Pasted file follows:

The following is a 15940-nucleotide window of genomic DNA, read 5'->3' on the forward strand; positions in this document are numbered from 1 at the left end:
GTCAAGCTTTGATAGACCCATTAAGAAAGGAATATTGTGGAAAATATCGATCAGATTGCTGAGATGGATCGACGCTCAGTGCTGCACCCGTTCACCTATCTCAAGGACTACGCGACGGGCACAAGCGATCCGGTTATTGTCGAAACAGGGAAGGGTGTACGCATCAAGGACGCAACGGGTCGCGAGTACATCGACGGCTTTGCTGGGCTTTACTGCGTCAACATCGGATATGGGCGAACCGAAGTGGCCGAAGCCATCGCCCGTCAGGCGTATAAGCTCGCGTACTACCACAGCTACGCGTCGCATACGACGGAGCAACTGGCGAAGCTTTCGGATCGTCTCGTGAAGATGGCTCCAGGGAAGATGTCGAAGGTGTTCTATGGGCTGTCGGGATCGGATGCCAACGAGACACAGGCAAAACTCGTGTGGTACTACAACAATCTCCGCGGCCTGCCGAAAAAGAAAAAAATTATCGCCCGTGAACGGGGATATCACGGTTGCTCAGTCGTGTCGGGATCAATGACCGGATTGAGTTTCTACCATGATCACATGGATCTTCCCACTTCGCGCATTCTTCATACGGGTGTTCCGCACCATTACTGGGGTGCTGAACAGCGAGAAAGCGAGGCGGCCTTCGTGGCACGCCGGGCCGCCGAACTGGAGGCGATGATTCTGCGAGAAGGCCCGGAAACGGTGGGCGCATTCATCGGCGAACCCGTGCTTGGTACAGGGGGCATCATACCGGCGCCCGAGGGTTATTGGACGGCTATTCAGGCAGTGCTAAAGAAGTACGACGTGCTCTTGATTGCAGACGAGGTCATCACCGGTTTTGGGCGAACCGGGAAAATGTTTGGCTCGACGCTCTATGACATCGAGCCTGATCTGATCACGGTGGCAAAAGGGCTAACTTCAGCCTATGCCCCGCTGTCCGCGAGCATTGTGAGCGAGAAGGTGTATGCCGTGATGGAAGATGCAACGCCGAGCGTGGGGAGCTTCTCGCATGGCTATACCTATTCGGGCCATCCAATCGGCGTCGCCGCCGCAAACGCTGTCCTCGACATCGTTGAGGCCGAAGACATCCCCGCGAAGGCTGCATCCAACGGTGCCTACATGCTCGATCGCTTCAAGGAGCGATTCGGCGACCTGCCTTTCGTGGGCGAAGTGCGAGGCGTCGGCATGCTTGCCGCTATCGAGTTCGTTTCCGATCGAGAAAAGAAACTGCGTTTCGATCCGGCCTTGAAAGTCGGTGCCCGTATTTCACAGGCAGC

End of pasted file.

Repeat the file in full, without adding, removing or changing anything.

The following is a 15940-nucleotide window of genomic DNA, read 5'->3' on the forward strand; positions in this document are numbered from 1 at the left end:
GTCAAGCTTTGATAGACCCATTAAGAAAGGAATATTGTGGAAAATATCGATCAGATTGCTGAGATGGATCGACGCTCAGTGCTGCACCCGTTCACCTATCTCAAGGACTACGCGACGGGCACAAGCGATCCGGTTATTGTCGAAACAGGGAAGGGTGTACGCATCAAGGACGCAACGGGTCGCGAGTACATCGACGGCTTTGCTGGGCTTTACTGCGTCAACATCGGATATGGGCGAACCGAAGTGGCCGAAGCCATCGCCCGTCAGGCGTATAAGCTCGCGTACTACCACAGCTACGCGTCGCATACGACGGAGCAACTGGCGAAGCTTTCGGATCGTCTCGTGAAGATGGCTCCAGGGAAGATGTCGAAGGTGTTCTATGGGCTGTCGGGATCGGATGCCAACGAGACACAGGCAAAACTCGTGTGGTACTACAACAATCTCCGCGGCCTGCCGAAAAAGAAAAAAATTATCGCCCGTGAACGGGGATATCACGGTTGCTCAGTCGTGTCGGGATCAATGACCGGATTGAGTTTCTACCATGATCACATGGATCTTCCCACTTCGCGCATTCTTCATACGGGTGTTCCGCACCATTACTGGGGTGCTGAACAGCGAGAAAGCGAGGCGGCCTTCGTGGCACGCCGGGCCGCCGAACTGGAGGCGATGATTCTGCGAGAAGGCCCGGAAACGGTGGGCGCATTCATCGGCGAACCCGTGCTTGGTACAGGGGGCATCATACCGGCGCCCGAGGGTTATTGGACGGCTATTCAGGCAGTGCTAAAGAAGTACGACGTGCTCTTGATTGCAGACGAGGTCATCACCGGTTTTGGGCGAACCGGGAAAATGTTTGGCTCGACGCTCTATGACATCGAGCCTGATCTGATCACGGTGGCAAAAGGGCTAACTTCAGCCTATGCCCCGCTGTCCGCGAGCATTGTGAGCGAGAAGGTGTATGCCGTGATGGAAGATGCAACGCCGAGCGTGGGGAGCTTCTCGCATGGCTATACCTATTCGGGCCATCCAATCGGCGTCGCCGCCGCAAACGCTGTCCTCGACATCGTTGAGGCCGAAGACATCCCCGCGAAGGCTGCATCCAACGGTGCCTACATGCTCGATCGCTTCAAGGAGCGATTCGGCGACCTGCCTTTCGTGGGCGAAGTGCGAGGCGTCGGCATGCTTGCCGCTATCGAGTTCGTTTCCGATCGAGAAAAGAAACTGCGTTTCGATCCGGCCTTGAAAGTCGGTGCCCGTATTTCACAGGCAGC